Key Message Update

The Ukrainian crisis is exacerbating the rise in food prices

May 2022

May 2022

June - September 2022

IPC v3.0 Acute Food Insecurity Phase

1: Minimal
2: Stressed
3+: Crisis or higher
Would likely be at least one phase worse without
current or programmed humanitarian assistance
FEWS NET classification is IPC-compatible. IPC-compatible analysis follows key IPC protocols but does not necessarily reflect the consensus of national food security partners.
FEWS NET Remote Monitoring countries use a colored outline to represent the highest IPC classification in areas of concern.

IPC v3.0 Acute Food Insecurity Phase

1: Minimal
2: Stressed
3: Crisis
4: Emergency
5: Famine
Would likely be at least one phase worse without current or programmed humanitarian assistance
FEWS NET classification is IPC-compatible. IPC-compatible analysis follows key IPC protocols but does not necessarily reflect the consensus of national food security partners.

IPC v3.0 Acute Food Insecurity Phase

1: Minimal
2: Stressed
3+: Crisis or higher
Would likely be at least one phase worse without
current or programmed humanitarian assistance
FEWS NET classification is IPC-compatible. IPC-compatible analysis follows key IPC protocols but does not necessarily reflect the consensus of national food security partners.
FEWS NET Remote Monitoring countries use a colored outline to represent the highest IPC classification in areas of concern.

IPC v3.0 Acute Food Insecurity Phase

Presence countries:
1: Minimal
2: Stressed
3: Crisis
4: Emergency
5: Famine
Remote monitoring
countries:
1: Minimal
2: Stressed
3+: Crisis or higher
Would likely be at least one phase worse without
current or programmed humanitarian assistance
FEWS NET Remote Monitoring countries use a colored outline to represent the highest IPC classification in areas of concern.

Key Messages

  • The low purchasing power of poor households is severely limiting their ability to access food. However, the introduction and continuation of the program of Emel and TEMWINE stores selling staple foods at prices subsidized by the state and its partners are facilitating access to food among poor households in rural, peri-urban, and urban areas. A large proportion of these households will be Stressed (IPC Phase 2), particularly in rainfed, agropastoral, and pastoral areas. Nevertheless, during the lean season from April through June, some households will likely be in Crisis (IPC Phase 3).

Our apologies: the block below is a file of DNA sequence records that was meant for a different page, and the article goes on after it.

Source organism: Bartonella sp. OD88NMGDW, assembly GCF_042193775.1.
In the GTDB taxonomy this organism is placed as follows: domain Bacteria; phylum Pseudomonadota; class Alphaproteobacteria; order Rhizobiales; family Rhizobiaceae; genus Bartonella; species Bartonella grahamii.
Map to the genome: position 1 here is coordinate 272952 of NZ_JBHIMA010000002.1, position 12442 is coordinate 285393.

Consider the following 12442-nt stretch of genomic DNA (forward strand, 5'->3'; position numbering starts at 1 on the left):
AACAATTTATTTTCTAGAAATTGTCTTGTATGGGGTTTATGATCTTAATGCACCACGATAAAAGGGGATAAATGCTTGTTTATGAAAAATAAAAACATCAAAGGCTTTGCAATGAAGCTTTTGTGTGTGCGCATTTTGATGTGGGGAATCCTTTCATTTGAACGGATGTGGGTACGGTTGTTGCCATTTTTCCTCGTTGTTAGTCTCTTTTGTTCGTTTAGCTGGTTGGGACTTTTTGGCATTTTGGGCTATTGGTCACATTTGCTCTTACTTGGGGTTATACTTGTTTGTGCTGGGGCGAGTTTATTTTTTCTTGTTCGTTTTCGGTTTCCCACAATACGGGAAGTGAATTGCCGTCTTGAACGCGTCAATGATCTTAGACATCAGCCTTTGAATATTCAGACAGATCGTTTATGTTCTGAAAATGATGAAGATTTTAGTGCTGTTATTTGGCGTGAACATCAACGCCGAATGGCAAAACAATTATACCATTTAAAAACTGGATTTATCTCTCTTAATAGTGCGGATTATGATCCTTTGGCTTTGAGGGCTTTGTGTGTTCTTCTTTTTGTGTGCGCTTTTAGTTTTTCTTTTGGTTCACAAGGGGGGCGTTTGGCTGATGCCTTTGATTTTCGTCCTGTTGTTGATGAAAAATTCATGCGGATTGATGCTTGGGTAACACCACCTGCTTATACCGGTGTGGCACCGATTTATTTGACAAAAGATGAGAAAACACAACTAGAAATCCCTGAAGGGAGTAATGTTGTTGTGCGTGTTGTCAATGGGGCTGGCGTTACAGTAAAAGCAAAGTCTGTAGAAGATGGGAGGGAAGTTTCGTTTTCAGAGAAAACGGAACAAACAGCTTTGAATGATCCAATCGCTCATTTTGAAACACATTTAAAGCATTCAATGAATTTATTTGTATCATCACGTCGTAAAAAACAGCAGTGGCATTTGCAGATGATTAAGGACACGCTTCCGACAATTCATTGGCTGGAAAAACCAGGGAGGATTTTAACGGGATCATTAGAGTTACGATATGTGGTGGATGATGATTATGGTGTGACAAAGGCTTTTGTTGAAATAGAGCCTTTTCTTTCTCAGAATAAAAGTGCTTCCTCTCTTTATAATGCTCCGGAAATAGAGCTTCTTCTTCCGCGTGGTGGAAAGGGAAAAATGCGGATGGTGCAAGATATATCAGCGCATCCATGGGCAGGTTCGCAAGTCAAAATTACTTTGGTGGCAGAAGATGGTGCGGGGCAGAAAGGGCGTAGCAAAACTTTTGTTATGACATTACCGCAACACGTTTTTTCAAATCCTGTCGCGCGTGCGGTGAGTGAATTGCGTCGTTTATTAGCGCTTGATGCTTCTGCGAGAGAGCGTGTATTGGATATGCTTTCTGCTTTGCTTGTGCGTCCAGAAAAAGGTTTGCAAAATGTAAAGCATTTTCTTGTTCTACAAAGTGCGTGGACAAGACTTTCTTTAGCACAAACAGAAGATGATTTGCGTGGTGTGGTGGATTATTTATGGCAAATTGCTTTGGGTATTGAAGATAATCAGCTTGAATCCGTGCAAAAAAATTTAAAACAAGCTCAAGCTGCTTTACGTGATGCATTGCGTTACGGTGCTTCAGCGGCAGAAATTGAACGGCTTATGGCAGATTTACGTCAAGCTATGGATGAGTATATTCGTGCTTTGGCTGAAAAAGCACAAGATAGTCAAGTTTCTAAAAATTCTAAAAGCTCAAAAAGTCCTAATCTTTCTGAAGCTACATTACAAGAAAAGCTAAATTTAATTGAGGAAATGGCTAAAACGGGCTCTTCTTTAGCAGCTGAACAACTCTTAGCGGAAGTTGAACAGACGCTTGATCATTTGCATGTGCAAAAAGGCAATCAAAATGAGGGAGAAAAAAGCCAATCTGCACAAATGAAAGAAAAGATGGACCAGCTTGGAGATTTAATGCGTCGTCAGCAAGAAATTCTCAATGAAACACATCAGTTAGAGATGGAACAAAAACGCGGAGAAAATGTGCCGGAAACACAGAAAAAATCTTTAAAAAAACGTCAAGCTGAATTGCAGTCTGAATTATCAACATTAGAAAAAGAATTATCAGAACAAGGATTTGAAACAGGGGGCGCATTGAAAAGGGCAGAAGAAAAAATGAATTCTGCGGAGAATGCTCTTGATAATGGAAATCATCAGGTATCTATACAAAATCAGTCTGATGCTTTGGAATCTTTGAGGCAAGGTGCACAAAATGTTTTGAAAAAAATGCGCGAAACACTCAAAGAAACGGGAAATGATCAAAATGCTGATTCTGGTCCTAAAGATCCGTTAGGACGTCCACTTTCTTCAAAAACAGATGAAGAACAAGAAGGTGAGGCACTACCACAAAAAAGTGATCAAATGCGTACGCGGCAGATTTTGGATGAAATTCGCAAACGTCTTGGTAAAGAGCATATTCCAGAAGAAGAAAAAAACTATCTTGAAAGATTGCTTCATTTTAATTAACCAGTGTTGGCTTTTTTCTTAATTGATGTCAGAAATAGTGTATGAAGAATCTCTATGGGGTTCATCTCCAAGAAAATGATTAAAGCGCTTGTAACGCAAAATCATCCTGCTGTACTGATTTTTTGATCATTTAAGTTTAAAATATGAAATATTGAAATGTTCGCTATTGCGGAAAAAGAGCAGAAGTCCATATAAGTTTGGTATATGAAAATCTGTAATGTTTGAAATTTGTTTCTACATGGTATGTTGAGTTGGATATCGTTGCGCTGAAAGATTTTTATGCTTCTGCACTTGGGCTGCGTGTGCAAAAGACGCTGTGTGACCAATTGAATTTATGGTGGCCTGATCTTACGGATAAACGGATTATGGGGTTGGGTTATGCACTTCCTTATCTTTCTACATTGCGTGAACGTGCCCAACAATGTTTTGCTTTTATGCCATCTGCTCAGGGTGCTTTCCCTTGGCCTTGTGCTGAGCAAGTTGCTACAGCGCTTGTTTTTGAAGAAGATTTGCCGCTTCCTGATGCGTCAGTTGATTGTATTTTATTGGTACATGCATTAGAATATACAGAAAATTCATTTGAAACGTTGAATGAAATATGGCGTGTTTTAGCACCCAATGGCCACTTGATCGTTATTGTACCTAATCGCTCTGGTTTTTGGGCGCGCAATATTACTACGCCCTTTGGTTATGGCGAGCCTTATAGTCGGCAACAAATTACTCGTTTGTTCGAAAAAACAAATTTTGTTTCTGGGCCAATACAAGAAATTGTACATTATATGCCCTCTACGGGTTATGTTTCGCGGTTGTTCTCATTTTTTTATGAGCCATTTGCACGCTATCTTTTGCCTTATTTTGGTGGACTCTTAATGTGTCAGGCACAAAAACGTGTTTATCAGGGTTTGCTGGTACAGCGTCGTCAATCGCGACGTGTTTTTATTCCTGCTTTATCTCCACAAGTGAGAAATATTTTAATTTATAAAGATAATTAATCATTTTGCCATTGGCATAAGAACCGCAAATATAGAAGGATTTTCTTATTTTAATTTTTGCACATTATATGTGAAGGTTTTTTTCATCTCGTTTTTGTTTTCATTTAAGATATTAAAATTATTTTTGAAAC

• Market supplies of staple foods remain normal. Prices of imported products are up significantly compared to last year and to the five-year average. In the Ould Yende and Mbagne markets, in March 2022 the prices of sorghum and wheat were respectively about 75 percent and 65 percent higher than the two-year average. Food price increases in the markets are due to the decrease in supply following the latest harvests, high seasonal demand (pastoral lean season), the increase in global exchange rates of raw materials, and the persistence of high shipping costs. These atypical price increases are further accentuated by the crisis in Ukraine, which is pushing the prices of imported food products – including wheat, sugar, vegetable oil, pasta, and milk powder – up even higher.

  • Pastoral resources are somewhat limited in this pastoral lean season. Transhumance movements from deficit areas in the north to areas in the south in search of pasture are continuing throughout the country. Demand for livestock feed is high compared to last month and to an average year. In addition, the price of both local and imported livestock feed is up compared to the average due to higher-than-usual demand from sedentary and urban livestock farmers.

About FEWS NET

The Famine Early Warning Systems Network is a leading provider of early warning and analysis on food insecurity. Created by USAID in 1985 to help decision-makers plan for humanitarian crises, FEWS NET provides evidence-based analysis on approximately 30 countries. Implementing team members include NASA, NOAA, USDA, USGS, and CHC-UCSB, along with Chemonics International Inc. and Kimetrica.
Learn more About Us.

Link to United States Agency for International Development (USAID)Link to the United States Geological Survey's (USGS) FEWS NET Data PortalLink to U.S. Department of Agriculture (USDA)
Link to National Aeronautics and Space Administration's (NASA) Earth ObservatoryLink to the National Oceanic and Atmospheric Administration's (NOAA) National Weather Service, Climage Prediction CenterLink to the Climate Hazards Center - UC Santa BarbaraLink to KimetricaLink to Chemonics